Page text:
Last week we celebrated the 2011 session of the summer workshop on economic theory (M-SWET 2011) in Madrid. As usual it has been a very interesting conference in general. But three articles have attempted to link microeconomics, macroeconomics and finance (one of them written and presented by a Nobel Prize winner, Roger Myerson), and I find it interesting to comment on them.
Because this coincidence is the reflection that economists are paying attention to what another Nobel Prize winner, Paul Krugman, recommended a couple of years ago: “make the maximum effort to incorporate the realities of finance in macroeconomics.” And not because Krugman said it, of course, but because it is what he has to do now.
As we discussed with Samuel Bentolila the other day, there are good reasons for the macro economists to have a certain clue in the past. Reasons that have nothing to do with Inside Jobs. Building a good model of macroeconomics, as a good climate model, requires simplifying some aspects of reality. We cannot introduce all the complications at the same time.
And since they were introducing imperfections in the markets, it seemed more reasonable to do so in the labor market, for example. Whatever the “ex-post experts” say, the financial markets present many characteristics of a frictionless market. He who does not believe it, who tries to earn money consistently anticipating what, happens in it. I had a lot of fun watching sophisticated mathematicians and physicists crash, thinking they were going to cover themselves by taking the fools who operated in those markets.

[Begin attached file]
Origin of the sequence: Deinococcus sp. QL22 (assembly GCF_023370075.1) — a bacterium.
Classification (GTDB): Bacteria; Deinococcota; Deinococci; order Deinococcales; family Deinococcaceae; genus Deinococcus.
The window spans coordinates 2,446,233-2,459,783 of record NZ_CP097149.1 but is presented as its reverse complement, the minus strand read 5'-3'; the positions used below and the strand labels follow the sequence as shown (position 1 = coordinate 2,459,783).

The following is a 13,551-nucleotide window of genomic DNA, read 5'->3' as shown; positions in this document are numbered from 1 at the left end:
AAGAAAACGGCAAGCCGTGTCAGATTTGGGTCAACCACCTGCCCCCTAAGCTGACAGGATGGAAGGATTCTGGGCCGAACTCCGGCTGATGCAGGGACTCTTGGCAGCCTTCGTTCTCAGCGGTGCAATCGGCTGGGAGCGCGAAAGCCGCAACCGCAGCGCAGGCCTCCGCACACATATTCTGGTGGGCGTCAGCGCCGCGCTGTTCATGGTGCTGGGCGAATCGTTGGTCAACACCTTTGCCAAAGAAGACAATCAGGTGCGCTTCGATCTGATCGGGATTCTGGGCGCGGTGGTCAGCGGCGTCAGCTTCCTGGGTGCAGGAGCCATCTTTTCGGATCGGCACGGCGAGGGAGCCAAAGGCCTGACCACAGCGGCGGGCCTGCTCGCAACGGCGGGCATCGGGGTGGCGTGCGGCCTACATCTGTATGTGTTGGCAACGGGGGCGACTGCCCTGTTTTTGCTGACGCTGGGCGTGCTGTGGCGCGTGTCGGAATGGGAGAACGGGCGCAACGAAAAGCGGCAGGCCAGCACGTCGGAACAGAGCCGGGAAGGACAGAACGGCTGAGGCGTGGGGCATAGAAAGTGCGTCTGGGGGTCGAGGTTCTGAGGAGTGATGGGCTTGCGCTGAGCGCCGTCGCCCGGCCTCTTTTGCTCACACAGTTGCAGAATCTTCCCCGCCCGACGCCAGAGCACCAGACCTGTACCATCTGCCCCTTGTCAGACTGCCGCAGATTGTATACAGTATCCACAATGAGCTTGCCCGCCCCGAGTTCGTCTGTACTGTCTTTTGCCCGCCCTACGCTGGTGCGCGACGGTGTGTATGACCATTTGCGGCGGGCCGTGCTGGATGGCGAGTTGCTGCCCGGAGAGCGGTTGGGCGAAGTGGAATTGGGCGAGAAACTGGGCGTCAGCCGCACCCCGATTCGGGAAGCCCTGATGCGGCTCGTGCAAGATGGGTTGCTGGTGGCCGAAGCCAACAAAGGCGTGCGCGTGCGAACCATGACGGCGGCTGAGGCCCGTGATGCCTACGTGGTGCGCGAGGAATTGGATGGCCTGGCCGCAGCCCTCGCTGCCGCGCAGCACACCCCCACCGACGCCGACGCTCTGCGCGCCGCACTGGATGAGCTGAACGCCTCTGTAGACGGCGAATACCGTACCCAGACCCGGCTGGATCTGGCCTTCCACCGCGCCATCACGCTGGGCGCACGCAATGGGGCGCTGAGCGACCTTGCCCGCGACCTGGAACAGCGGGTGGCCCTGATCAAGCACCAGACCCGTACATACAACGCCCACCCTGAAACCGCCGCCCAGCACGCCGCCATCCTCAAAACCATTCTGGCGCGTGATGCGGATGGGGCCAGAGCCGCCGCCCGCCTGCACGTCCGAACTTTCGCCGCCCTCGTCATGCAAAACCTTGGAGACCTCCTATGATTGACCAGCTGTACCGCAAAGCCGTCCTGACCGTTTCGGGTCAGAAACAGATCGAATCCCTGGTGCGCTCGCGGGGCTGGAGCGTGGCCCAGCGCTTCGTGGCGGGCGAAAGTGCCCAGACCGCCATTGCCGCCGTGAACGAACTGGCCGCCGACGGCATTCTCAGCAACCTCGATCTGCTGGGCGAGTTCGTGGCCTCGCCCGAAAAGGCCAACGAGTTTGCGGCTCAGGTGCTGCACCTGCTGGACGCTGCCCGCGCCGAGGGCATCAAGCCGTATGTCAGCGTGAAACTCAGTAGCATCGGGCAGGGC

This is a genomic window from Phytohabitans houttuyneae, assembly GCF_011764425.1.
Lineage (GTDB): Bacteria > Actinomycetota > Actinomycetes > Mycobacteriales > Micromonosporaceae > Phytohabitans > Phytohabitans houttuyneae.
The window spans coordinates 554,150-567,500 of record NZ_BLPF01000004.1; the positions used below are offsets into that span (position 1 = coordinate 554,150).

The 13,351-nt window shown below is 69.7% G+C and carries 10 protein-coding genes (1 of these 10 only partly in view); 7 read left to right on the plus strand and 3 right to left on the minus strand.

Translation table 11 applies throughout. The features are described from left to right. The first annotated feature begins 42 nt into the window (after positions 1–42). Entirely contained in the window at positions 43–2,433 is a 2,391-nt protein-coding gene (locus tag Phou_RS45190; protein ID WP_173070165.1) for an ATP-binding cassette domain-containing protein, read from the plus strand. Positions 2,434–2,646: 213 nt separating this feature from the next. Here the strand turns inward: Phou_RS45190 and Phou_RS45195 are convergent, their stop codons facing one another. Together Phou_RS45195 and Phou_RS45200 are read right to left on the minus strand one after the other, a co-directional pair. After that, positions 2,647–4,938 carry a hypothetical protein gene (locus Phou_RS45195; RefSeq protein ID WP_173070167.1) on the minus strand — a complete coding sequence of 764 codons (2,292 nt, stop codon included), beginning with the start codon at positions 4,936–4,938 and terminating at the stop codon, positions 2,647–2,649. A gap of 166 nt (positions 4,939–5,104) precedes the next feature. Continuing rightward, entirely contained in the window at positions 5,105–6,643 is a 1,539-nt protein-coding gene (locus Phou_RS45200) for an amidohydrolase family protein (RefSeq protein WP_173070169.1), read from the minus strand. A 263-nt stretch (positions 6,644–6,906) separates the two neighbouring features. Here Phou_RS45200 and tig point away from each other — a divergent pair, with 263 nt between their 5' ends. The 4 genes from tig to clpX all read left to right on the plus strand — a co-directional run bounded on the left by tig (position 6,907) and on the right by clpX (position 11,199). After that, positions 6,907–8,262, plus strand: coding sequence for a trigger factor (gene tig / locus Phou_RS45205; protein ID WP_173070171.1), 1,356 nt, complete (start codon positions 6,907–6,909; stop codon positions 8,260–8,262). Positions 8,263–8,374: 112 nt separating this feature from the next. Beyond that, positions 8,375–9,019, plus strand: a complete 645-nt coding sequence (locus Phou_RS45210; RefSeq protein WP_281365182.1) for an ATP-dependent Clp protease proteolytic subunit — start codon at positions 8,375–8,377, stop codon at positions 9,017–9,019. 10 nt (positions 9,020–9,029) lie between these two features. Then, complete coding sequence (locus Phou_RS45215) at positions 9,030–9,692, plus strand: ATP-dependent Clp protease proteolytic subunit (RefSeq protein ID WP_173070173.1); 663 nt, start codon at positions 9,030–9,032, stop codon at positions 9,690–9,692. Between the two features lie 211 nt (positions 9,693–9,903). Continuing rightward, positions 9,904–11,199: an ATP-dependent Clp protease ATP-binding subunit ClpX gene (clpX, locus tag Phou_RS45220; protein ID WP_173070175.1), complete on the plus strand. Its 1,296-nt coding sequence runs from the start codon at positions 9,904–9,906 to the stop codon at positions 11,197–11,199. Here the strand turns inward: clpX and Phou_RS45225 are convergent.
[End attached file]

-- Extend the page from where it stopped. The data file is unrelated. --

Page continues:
But this excess of confidence in the financial markets has taken its toll. And now it’s time to reform. The first example is an article by Jean-Charles Rochet, author along with Xavier Ferias of the most important textbook on the microeconomics of the banking system.
Rochet told us that empirical evidence shows that banks tend to lend too much during booms, and very little during recessions. For this reason, the banking sector aggravates, instead of cushioning, the shocks that are at the base of the crisis. His article proposes a simple explanation for this dysfunction of credit markets based on three characteristic ingredients of the activities of modern banks.
The first ingredient is moral hazard: banks are supposed to monitor SMEs that turn to them, but they can avoid this obligation, unless regulation allows them to obtain sufficient information rents. These rents make the amount that investors are willing to lend to banks a multiple of the capital of the banks themselves. The second ingredient is a high exposure to aggregate shocks: the assets of the banks have a highly correlated profitability. The third and final ingredient is the ease with which modern banks can reallocate capital between different lines of business.
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